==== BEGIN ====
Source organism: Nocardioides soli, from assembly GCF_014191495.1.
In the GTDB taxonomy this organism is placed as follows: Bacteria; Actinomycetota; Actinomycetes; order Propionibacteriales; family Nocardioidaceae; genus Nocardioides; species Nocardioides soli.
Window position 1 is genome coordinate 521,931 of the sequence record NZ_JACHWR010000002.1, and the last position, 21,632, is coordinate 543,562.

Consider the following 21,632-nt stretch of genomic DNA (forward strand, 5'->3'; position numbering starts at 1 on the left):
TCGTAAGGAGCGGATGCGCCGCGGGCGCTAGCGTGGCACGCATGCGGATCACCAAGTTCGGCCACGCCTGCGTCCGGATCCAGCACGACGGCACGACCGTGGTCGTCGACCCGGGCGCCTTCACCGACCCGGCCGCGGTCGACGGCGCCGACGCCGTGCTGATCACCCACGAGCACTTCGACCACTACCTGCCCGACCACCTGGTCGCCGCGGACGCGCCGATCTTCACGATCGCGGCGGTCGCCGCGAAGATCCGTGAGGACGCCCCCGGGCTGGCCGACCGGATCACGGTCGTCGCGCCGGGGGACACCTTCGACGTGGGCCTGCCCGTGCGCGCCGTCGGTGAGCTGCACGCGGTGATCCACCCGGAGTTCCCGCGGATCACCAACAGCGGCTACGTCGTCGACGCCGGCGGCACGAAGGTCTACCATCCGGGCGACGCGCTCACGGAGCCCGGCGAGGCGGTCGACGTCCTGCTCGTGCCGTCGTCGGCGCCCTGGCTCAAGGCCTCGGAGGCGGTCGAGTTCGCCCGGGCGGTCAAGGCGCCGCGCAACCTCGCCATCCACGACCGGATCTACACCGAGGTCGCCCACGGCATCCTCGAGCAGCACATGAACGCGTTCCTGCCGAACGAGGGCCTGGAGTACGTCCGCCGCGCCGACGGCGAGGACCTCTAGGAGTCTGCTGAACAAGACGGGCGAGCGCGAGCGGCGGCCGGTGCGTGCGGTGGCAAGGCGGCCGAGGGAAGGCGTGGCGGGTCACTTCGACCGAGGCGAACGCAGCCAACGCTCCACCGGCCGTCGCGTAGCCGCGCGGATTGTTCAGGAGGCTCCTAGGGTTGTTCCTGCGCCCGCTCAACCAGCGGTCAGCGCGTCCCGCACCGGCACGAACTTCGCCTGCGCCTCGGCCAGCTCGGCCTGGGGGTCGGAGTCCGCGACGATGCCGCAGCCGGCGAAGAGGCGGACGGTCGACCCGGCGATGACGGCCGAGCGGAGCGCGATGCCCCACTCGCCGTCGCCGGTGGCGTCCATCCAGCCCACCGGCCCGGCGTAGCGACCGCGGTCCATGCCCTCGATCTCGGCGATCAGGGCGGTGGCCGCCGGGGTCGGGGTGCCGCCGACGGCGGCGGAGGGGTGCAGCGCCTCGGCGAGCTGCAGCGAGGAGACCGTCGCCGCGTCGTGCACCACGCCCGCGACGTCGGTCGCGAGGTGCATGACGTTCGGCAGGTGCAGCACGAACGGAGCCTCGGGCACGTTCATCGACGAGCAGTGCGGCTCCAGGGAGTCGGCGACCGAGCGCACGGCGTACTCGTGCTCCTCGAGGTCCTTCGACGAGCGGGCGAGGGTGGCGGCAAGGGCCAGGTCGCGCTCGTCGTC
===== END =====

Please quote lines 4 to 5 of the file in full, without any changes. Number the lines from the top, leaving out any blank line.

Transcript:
Consider the following 21,632-nt stretch of genomic DNA (forward strand, 5'->3'; position numbering starts at 1 on the left):
TCGTAAGGAGCGGATGCGCCGCGGGCGCTAGCGTGGCACGCATGCGGATCACCAAGTTCGGCCACGCCTGCGTCCGGATCCAGCACGACGGCACGACCGTGGTCGTCGACCCGGGCGCCTTCACCGACCCGGCCGCGGTCGACGGCGCCGACGCCGTGCTGATCACCCACGAGCACTTCGACCACTACCTGCCCGACCACCTGGTCGCCGCGGACGCGCCGATCTTCACGATCGCGGCGGTCGCCGCGAAGATCCGTGAGGACGCCCCCGGGCTGGCCGACCGGATCACGGTCGTCGCGCCGGGGGACACCTTCGACGTGGGCCTGCCCGTGCGCGCCGTCGGTGAGCTGCACGCGGTGATCCACCCGGAGTTCCCGCGGATCACCAACAGCGGCTACGTCGTCGACGCCGGCGGCACGAAGGTCTACCATCCGGGCGACGCGCTCACGGAGCCCGGCGAGGCGGTCGACGTCCTGCTCGTGCCGTCGTCGGCGCCCTGGCTCAAGGCCTCGGAGGCGGTCGAGTTCGCCCGGGCGGTCAAGGCGCCGCGCAACCTCGCCATCCACGACCGGATCTACACCGAGGTCGCCCACGGCATCCTCGAGCAGCACATGAACGCGTTCCTGCCGAACGAGGGCCTGGAGTACGTCCGCCGCGCCGACGGCGAGGACCTCTAGGAGTCTGCTGAACAAGACGGGCGAGCGCGAGCGGCGGCCGGTGCGTGCGGTGGCAAGGCGGCCGAGGGAAGGCGTGGCGGGTCACTTCGACCGAGGCGAACGCAGCCAACGCTCCACCGGCCGTCGCGTAGCCGCGCGGATTGTTCAGGAGGCTCCTAGGGTTGTTCCTGCGCCCGCTCAACCAGCGGTCAGCGCGTCCCGCACCGGCACGAACTTCGCCTGCGCCTCGGCCAGCTCGGCCTGGGGGTCGGAGTCCGCGACGATGCCGCAGCCGGCGAAGAGGCGGACGGTCGACCCGGCGATGACGGCCGAGCGGAGCGCGATGCCCCACTCGCCGTCGCCGGTGGCGTCCATCCAGCCCACCGGCCCGGCGTAGCGACCGCGGTCCATGCCCTCGATCTCGGCGATCAGGGCGGTGGCCGCCGGGGTCGGGGTGCCGCCGACGGCGGCGGAGGGGTGCAGCGCCTCGGCGAGCTGCAGCGAGGAGACCGTCGCCGCGTCGTGCACCACGCCCGCGACGTCGGTCGCGAGGTGCATGACGTTCGGCAGGTGCAGCACGAACGGAGCCTCGGGCACGTTCATCGACGAGCAGTGCGGCTCCAGGGAGTCGGCGACCGAGCGCACGGCGTACTCGTGCTCCTCGAGGTCCTTCGACGAGCGGGCGAGGGTGGCGGCAAGGGCCAGGTCGCGCTCGTCGTC